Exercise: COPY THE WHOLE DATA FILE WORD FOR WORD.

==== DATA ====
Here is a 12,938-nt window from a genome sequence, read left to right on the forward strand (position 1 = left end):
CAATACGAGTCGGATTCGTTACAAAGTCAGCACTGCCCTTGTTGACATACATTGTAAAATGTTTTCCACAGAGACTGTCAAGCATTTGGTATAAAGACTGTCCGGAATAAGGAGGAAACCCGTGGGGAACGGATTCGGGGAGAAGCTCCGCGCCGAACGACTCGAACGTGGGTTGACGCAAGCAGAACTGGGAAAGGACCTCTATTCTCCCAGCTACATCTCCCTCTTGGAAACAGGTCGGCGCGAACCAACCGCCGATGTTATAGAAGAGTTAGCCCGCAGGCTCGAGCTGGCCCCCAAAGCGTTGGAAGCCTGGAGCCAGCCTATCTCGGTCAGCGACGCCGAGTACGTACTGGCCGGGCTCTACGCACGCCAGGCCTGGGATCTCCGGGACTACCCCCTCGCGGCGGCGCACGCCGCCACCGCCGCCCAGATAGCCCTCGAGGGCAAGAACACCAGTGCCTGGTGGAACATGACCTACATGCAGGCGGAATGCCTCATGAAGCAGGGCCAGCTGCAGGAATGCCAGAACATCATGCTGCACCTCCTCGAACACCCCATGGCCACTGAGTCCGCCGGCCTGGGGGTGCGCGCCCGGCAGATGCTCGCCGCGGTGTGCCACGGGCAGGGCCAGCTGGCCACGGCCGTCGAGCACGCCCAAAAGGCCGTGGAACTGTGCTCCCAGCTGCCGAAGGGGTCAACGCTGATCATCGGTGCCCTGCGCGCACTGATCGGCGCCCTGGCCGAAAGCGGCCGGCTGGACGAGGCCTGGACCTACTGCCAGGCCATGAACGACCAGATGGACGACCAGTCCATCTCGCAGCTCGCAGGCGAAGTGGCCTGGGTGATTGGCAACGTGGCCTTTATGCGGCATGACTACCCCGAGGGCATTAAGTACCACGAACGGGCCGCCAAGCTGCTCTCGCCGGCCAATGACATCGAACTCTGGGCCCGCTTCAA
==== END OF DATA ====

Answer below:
Here is a 12,938-nt window from a genome sequence, read left to right on the forward strand (position 1 = left end):
CAATACGAGTCGGATTCGTTACAAAGTCAGCACTGCCCTTGTTGACATACATTGTAAAATGTTTTCCACAGAGACTGTCAAGCATTTGGTATAAAGACTGTCCGGAATAAGGAGGAAACCCGTGGGGAACGGATTCGGGGAGAAGCTCCGCGCCGAACGACTCGAACGTGGGTTGACGCAAGCAGAACTGGGAAAGGACCTCTATTCTCCCAGCTACATCTCCCTCTTGGAAACAGGTCGGCGCGAACCAACCGCCGATGTTATAGAAGAGTTAGCCCGCAGGCTCGAGCTGGCCCCCAAAGCGTTGGAAGCCTGGAGCCAGCCTATCTCGGTCAGCGACGCCGAGTACGTACTGGCCGGGCTCTACGCACGCCAGGCCTGGGATCTCCGGGACTACCCCCTCGCGGCGGCGCACGCCGCCACCGCCGCCCAGATAGCCCTCGAGGGCAAGAACACCAGTGCCTGGTGGAACATGACCTACATGCAGGCGGAATGCCTCATGAAGCAGGGCCAGCTGCAGGAATGCCAGAACATCATGCTGCACCTCCTCGAACACCCCATGGCCACTGAGTCCGCCGGCCTGGGGGTGCGCGCCCGGCAGATGCTCGCCGCGGTGTGCCACGGGCAGGGCCAGCTGGCCACGGCCGTCGAGCACGCCCAAAAGGCCGTGGAACTGTGCTCCCAGCTGCCGAAGGGGTCAACGCTGATCATCGGTGCCCTGCGCGCACTGATCGGCGCCCTGGCCGAAAGCGGCCGGCTGGACGAGGCCTGGACCTACTGCCAGGCCATGAACGACCAGATGGACGACCAGTCCATCTCGCAGCTCGCAGGCGAAGTGGCCTGGGTGATTGGCAACGTGGCCTTTATGCGGCATGACTACCCCGAGGGCATTAAGTACCACGAACGGGCCGCCAAGCTGCTCTCGCCGGCCAATGACATCGAACTCTGGGCCCGCTTCAA